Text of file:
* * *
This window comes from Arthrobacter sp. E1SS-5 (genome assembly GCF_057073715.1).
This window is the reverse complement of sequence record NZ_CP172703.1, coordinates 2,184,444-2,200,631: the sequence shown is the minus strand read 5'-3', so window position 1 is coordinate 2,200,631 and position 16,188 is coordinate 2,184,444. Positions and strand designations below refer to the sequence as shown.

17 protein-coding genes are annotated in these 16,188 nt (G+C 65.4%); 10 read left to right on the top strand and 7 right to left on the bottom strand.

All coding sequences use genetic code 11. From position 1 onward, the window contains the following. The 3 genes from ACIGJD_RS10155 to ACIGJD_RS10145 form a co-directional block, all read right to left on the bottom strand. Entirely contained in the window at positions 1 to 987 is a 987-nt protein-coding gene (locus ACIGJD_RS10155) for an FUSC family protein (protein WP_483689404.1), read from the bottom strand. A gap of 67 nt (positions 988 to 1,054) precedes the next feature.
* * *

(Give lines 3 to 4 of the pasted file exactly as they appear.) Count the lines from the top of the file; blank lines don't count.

17 protein-coding genes are annotated in these 16,188 nt (G+C 65.4%); 10 read left to right on the top strand and 7 right to left on the bottom strand.

All coding sequences use genetic code 11. From position 1 onward, the window contains the following. The 3 genes from ACIGJD_RS10155 to ACIGJD_RS10145 form a co-directional block, all read right to left on the bottom strand. Entirely contained in the window at positions 1 to 987 is a 987-nt protein-coding gene (locus ACIGJD_RS10155) for an FUSC family protein (protein WP_483689404.1), read from the bottom strand. A gap of 67 nt (positions 988 to 1,054) precedes the next feature.